Every day, millions of animals are left to fend for themselves in the wild, without their mothers. But it’s not because their mothers aren’t amazing; instead, it’s because of the human encroachment that pervades these beings’ lives and leaves them orphaned. Human encroachment comes in all forms – from deforestation to the illegal pet trade to interference with tourists – and young sloths are particularly susceptible to a difficult life without their mothers.
“I co-founded The Sloth Institute because I wanted to spend all of my energy and time getting my hand-raised babies back into the jungle,” she said.
Sloths, like us, are completely dependent on their mothers for survival for up to three years. Sloth babies hang on to their mothers for the first six months of their life, clinging to them day and night.
They learn everything they need to survive from their mother – which leaves to eat – and which not to, where the edible trees are located, and where to find shelter.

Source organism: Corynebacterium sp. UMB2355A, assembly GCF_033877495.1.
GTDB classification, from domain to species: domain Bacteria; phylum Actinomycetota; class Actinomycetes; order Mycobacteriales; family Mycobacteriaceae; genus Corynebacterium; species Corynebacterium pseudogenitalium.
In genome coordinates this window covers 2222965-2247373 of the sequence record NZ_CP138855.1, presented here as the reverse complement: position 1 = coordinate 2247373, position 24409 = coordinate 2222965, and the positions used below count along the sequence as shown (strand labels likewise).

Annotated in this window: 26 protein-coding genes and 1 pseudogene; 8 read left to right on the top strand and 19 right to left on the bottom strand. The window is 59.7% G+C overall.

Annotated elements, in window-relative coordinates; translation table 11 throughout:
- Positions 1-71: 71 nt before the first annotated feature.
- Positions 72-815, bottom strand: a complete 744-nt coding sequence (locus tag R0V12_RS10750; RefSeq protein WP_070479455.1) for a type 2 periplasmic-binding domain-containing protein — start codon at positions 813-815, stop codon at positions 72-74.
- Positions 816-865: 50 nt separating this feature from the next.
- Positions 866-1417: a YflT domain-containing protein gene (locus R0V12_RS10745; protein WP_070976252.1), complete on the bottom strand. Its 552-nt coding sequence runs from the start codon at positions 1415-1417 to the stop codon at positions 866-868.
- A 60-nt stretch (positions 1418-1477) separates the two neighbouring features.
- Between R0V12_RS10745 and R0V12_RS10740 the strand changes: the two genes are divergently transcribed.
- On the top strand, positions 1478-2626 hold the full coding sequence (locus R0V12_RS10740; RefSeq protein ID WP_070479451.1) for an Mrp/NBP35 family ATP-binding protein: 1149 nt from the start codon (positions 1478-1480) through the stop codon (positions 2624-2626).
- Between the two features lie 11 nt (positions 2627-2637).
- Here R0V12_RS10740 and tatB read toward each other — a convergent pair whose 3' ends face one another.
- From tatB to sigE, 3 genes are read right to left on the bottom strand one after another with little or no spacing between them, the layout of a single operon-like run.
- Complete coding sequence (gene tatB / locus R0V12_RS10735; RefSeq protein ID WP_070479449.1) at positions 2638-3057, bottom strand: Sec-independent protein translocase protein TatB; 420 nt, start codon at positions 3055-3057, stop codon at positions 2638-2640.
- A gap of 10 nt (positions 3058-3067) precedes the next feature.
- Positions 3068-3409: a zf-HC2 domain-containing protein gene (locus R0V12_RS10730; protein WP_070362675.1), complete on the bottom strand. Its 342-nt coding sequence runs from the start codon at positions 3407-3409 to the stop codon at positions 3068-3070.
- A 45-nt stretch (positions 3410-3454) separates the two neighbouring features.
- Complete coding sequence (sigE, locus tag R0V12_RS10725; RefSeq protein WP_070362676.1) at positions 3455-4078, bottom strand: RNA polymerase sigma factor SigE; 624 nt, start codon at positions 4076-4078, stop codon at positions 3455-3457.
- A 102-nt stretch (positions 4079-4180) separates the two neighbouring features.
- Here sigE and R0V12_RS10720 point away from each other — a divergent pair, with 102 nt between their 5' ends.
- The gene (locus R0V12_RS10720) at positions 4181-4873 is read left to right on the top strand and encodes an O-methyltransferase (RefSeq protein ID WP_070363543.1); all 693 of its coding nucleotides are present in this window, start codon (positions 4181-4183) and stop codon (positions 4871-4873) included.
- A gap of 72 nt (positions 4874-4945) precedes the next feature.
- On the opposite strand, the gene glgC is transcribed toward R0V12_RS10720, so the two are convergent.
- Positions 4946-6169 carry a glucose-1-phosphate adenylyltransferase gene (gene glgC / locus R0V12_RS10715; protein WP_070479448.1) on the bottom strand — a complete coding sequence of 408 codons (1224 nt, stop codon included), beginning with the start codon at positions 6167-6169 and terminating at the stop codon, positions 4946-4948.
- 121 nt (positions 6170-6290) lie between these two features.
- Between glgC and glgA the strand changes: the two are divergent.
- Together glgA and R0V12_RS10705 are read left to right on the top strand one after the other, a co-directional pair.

But if they lose their mother to the daily threats that endanger sloths’ existence, they, too, are left to die.
Babies are often tied up next to the carcasses of their dead family members whose bodies will be sold as “bushmeat.” Many are not even weaned and are too young to survive without their mothers.
But with Trull’s sanctuary, we hope that these orphaned sloths can re-enter their homes, stronger, more knowledgeable, and able to live out their lives in the wild.
“People can help by being responsible tourists,” Trull’s said. “When visiting a country with sloths, never pay to take a picture with one, hold one or pet one.” Following Trull’s advice means respecting nature and all of its inhabitants.
C’mon – just one look into this sloth’s lil’ face will convince you that we’ve got to do everything we can to fight for them!
All Image Source: Primatography